Monday through Thursday of the 2016 GSBLSU session, many students found themselves seated in 152 Coates Hall. The class was Banking Small Business, the professor was Mike Milan, and the intent was to introduce students to the intricacies that come with banking for small businesses. With over 28 million small businesses nationwide, small business is, in fact, very big business, and one on which all banking professionals should have a strong grasp.
In his role as Senior Vice President of Business Development at Finagraph, Mike Milan helps small business owners make sense of the financial aspects of their business through the use of software and training. He also has over 20 years of entrepreneurial experience, including many of his own business ventures. In short, there are few more qualified to offer such detailed perspective on the relationships that lie between small businesses and their financial institutions.
Among the many takeaways that students can expect from this course, is a breakdown of personality profiles and how to morph your approach to each in order to solicit the best results. Business owners want local delivery. They want an institution that is reliable, trustworthy, and understanding of their own unique circumstances. They also want someone with whom they can effectively communicate. Personality profiles can be broken down into four main categories:
Driver – Drivers are task-oriented, competitive, fast-paced, and results-oriented. These personalities need the bottom line up front. They want their information to be brief but thorough, so they can make a decision as quickly as possible.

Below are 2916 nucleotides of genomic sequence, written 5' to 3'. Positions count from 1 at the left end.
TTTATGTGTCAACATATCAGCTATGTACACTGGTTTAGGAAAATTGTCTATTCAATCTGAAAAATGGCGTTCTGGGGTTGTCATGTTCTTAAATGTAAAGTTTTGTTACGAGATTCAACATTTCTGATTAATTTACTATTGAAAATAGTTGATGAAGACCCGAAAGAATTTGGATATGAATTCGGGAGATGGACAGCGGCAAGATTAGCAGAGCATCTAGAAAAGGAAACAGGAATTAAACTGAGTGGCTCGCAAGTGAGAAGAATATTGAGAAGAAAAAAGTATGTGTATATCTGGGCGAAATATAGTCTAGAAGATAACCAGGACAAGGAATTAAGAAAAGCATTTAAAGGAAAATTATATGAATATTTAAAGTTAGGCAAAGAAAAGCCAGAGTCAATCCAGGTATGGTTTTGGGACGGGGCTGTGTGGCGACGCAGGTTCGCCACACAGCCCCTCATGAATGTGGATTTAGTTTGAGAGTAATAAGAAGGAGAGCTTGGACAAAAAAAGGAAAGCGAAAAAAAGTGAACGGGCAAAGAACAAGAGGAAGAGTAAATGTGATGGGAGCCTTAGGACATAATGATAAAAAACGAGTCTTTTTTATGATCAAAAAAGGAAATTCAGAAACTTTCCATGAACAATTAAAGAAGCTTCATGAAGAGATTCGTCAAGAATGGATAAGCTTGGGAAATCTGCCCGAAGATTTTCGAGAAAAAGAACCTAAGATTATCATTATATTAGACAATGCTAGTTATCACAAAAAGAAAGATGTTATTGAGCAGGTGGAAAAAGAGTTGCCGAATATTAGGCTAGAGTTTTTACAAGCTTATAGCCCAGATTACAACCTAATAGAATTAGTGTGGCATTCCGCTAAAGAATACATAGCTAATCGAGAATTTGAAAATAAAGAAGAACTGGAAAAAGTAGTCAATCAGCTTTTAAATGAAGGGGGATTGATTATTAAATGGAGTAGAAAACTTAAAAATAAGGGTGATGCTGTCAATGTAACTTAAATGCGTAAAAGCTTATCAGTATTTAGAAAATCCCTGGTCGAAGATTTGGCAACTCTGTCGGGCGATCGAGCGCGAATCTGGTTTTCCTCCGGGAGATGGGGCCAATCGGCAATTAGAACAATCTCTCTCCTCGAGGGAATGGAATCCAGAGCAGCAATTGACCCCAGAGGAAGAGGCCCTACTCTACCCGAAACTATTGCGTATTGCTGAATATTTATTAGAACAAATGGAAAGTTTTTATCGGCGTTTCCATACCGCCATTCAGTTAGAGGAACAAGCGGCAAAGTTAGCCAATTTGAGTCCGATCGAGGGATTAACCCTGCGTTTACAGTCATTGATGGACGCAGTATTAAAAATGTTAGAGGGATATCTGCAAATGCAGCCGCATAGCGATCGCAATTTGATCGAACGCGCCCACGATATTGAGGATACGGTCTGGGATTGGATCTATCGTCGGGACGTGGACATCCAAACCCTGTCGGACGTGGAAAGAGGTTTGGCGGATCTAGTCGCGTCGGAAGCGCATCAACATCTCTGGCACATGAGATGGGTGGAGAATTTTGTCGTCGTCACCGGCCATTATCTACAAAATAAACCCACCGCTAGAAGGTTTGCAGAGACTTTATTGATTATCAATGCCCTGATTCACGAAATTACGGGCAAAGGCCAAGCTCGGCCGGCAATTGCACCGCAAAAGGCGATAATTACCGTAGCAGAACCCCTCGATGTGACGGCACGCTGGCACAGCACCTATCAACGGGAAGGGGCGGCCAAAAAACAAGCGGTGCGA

Expressive – Expressive personalities are the ones you gravitate to at parties. They light up the room and can be friends with anyone. But beware, expressives are poor with details and follow-through.
Amiable – Amiable individuals are timid. Expect little information or even eye contact from them. It can be exceptionally difficult to gain their trust but exceptionally rewarding when you finally do.
Analytical – Analytical personalities need to know as much information as you can give them. Be prepared to offer ample facts and to answer many questions before the ultimate decision is made.
While the majority of all business owners fall into the driver and expressive categories, bankers and accountants are just the opposite. Learning how to engage those with differing personality types means that banking professionals must be chameleons of sorts and is just a blip of what students can expect from this course in order to improve their small business banking acumen and relations.